Thursday, March 17, 2011

England Won by 18 Runs Vs West Indies. England have still chance for Quarter Finals

England won in an exciting and thrilling match against West Indies by 18 Runs and now hopes for England to remain in Cricket World Cup 2011 is still live. This league match was do or die match for England.

Image Courtesy Espn Cricinfo

A pair of blistering cameos from Chris Gayle and Darren Sammy put West Indies firmly on course for victory in their Group B showdown with England, but a steady stream of wickets - first for the spinner James Tredwell and then for the medium-pace of Ravi Bopara - left the match firmly in the balance at the halfway mark of yet another fascinating contest in Chennai, with the big hitter Kieron Pollard unbeaten on 15 alongside Ramnaresh Sarwan.

England's total of 243 was better than they might have anticipated at 151 for 6, but it still seemed a good 30 runs below par, especially when Gayle tore onto the offensive in a thrillingly belligerent 43 from 21 balls. With Devon Smith a mere bystander at the top of the order, Gayle smashed the usually reliable Tim Bresnan for four fours in his second over of the match, before welcoming Chris Tremlett to World Cup cricket in no-less-devastating fashion, with three fours and a dismissive six over wide long-on.

After five overs, West Indies already had 50 on the board, but not for the first time at Chennai, the arrival of the spinners signalled a change of tempo. Graeme Swann's first over went for a tidy three runs, before Tredwell struck with his fourth ball of the tournament, one delivery after Gayle had swatted him for his ninth boundary in 20 balls. Leaning onto the front foot, he was rapped on the pad in front of middle, and a full four years after his international debut, Tredwell finally had his first ODI wicket.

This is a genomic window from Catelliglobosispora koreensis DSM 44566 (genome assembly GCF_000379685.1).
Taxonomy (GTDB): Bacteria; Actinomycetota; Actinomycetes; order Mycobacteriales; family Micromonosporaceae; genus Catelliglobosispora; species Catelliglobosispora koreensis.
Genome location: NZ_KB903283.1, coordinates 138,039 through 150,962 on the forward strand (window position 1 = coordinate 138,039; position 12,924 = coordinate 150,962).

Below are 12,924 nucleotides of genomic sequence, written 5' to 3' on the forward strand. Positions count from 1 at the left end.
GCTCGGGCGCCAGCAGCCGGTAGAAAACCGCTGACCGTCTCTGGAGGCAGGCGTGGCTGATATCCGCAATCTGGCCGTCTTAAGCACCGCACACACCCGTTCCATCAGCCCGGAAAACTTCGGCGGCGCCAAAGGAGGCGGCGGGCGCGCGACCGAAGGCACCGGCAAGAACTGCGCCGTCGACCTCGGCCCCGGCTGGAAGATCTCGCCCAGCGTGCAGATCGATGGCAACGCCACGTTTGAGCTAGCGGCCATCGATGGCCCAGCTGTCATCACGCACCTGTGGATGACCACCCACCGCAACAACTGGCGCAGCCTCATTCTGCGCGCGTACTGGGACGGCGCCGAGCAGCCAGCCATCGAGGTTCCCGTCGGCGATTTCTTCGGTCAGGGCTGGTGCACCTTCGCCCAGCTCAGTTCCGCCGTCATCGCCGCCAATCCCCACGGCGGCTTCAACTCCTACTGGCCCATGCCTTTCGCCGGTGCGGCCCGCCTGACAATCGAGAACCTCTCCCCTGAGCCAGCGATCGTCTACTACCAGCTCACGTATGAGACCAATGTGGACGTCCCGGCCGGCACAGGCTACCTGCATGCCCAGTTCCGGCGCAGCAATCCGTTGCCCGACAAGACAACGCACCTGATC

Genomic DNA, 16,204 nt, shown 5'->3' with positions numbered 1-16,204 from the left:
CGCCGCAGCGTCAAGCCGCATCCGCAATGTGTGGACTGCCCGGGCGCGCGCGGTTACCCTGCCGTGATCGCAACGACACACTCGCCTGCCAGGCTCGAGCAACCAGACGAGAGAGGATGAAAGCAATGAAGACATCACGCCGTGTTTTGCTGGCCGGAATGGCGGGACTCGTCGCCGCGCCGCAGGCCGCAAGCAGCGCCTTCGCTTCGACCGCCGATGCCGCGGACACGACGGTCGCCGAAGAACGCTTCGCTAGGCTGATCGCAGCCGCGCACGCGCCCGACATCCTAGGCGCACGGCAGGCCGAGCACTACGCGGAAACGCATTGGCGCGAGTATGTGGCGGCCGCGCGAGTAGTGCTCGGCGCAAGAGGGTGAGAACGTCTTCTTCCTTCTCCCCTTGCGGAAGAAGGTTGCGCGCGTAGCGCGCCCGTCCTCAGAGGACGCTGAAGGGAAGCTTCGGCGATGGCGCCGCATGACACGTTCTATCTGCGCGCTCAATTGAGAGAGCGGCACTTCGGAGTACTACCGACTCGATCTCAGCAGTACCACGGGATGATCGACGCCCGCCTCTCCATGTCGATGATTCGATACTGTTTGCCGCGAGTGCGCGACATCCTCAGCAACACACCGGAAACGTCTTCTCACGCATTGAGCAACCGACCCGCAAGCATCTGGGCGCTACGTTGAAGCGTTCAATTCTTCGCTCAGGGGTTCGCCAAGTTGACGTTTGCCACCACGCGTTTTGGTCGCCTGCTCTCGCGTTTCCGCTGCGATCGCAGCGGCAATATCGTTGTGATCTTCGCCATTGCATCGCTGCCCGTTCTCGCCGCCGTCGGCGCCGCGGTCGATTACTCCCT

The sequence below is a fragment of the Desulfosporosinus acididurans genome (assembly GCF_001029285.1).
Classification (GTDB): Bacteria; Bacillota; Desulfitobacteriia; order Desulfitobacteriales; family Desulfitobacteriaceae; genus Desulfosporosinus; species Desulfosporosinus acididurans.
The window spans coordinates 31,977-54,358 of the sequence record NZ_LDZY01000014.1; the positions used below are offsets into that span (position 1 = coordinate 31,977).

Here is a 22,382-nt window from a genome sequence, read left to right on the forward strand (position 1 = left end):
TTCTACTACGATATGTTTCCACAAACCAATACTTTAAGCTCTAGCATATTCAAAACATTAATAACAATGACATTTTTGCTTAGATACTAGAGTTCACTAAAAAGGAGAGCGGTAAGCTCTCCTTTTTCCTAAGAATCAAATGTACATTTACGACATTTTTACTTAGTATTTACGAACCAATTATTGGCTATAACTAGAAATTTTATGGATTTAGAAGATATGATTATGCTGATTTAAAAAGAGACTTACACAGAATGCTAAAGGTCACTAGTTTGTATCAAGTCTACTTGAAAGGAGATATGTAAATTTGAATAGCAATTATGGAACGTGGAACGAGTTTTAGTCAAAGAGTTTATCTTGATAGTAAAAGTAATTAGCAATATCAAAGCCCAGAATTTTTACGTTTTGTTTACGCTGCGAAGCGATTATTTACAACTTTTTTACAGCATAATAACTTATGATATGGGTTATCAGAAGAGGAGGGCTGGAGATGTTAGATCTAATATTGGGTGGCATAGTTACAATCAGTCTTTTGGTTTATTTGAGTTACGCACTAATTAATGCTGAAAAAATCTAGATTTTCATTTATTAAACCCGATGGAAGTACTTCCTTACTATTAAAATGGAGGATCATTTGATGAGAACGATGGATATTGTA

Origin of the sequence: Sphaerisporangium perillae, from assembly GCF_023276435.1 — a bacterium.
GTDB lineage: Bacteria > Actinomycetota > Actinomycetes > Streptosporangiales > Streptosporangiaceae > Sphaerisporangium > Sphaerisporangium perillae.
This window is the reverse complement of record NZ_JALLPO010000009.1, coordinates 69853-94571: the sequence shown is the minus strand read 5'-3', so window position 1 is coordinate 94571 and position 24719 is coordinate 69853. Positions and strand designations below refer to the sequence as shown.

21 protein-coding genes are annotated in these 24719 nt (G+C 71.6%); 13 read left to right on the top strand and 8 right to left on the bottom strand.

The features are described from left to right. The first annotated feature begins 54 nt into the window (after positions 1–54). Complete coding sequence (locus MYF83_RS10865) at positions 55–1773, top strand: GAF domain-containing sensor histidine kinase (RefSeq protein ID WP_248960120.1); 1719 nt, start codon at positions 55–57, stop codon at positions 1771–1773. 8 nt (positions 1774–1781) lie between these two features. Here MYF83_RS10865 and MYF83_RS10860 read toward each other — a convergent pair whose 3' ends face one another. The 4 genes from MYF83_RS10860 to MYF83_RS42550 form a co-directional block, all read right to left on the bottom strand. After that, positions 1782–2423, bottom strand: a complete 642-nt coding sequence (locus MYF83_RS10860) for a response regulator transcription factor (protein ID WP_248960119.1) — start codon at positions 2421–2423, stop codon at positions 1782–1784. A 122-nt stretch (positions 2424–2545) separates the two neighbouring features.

One over later, Tredwell had his second. He had to wait until Sammy had slapped him into the stands for six, but when Smith came onto strike, Tredwell fired a yorker into his boot, which dribbled out past the off stump for Matt Prior to pull off a sharp stumping as he scooped the ball in his right glove. And Tredwell made it three wickets in four overs when Darren Bravo was caught in two minds as he pushed outside off, for Strauss at slip to cling onto a sharp low catch.

Sammy by this stage was into his stride. West Indies' captain had promoted himself to No. 3 primarily to combat the offspin of Swann and Tredwell, but he continued to attack the off-colour Bresnan who switched ends to no avail as he was flogged for two further boundaries. Another big six over long-on off Tredwell took Sammy to 36 from 21 balls, but after a relative period of calm, Bopara nailed him via an inside-edge onto the off stump.